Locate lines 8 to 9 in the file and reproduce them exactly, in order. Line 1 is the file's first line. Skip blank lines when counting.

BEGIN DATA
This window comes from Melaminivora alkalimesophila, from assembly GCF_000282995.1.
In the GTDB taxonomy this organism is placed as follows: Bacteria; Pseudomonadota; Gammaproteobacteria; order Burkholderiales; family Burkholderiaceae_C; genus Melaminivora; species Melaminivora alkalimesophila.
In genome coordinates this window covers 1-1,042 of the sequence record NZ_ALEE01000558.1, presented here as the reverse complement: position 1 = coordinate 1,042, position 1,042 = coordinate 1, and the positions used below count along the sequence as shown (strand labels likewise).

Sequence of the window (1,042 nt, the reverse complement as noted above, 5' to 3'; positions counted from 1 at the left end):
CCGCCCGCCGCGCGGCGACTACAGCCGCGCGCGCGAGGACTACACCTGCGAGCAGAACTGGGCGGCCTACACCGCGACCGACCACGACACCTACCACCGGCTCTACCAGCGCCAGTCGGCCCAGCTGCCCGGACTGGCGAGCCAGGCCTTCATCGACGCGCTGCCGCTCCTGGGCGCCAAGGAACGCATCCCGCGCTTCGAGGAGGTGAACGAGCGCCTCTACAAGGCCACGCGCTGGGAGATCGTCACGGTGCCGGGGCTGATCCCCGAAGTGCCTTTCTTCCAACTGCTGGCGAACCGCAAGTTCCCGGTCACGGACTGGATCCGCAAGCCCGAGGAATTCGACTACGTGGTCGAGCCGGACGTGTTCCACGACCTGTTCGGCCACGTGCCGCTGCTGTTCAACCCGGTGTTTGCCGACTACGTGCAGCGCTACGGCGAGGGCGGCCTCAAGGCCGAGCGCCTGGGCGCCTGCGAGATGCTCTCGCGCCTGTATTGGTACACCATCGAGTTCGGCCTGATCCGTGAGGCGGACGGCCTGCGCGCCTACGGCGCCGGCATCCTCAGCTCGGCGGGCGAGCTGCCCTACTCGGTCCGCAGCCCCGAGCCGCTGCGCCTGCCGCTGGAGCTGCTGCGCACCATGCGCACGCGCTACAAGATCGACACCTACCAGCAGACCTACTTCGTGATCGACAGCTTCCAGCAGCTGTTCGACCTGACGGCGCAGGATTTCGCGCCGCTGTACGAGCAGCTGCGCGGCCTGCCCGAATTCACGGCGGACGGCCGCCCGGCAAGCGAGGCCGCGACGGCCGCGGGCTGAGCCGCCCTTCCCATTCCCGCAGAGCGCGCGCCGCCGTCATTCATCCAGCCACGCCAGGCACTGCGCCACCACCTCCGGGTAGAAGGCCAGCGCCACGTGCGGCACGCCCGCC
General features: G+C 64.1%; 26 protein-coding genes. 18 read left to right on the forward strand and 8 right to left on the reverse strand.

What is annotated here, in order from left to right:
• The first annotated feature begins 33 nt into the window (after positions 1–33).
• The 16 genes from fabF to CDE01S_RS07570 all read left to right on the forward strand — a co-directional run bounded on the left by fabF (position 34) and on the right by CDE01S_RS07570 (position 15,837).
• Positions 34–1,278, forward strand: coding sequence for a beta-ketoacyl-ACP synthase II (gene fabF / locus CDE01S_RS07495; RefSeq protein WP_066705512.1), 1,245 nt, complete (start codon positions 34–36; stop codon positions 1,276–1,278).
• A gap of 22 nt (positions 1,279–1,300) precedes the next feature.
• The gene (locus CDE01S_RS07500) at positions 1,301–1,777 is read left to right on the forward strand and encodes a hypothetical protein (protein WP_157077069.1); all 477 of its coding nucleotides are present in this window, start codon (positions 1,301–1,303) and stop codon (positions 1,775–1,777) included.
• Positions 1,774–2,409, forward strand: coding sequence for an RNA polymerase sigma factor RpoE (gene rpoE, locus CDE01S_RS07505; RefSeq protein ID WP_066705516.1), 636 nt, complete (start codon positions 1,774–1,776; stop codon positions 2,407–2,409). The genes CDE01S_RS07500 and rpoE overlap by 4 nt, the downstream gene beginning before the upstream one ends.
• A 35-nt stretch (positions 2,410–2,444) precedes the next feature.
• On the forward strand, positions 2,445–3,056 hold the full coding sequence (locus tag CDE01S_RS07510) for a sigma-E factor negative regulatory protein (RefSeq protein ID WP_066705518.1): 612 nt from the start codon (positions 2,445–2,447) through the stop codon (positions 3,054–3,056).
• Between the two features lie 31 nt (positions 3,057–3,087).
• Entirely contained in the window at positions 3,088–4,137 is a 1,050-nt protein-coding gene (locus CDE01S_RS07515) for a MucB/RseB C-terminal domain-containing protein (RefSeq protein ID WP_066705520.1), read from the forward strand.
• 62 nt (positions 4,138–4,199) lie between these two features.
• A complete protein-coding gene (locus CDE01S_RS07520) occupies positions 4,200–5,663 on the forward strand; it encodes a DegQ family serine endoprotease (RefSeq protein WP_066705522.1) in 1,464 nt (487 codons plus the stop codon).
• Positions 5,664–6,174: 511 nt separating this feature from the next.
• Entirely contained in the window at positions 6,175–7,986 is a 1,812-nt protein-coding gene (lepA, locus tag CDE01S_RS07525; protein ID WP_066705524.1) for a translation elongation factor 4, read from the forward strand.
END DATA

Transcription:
• The first annotated feature begins 33 nt into the window (after positions 1–33).
• The 16 genes from fabF to CDE01S_RS07570 all read left to right on the forward strand — a co-directional run bounded on the left by fabF (position 34) and on the right by CDE01S_RS07570 (position 15,837).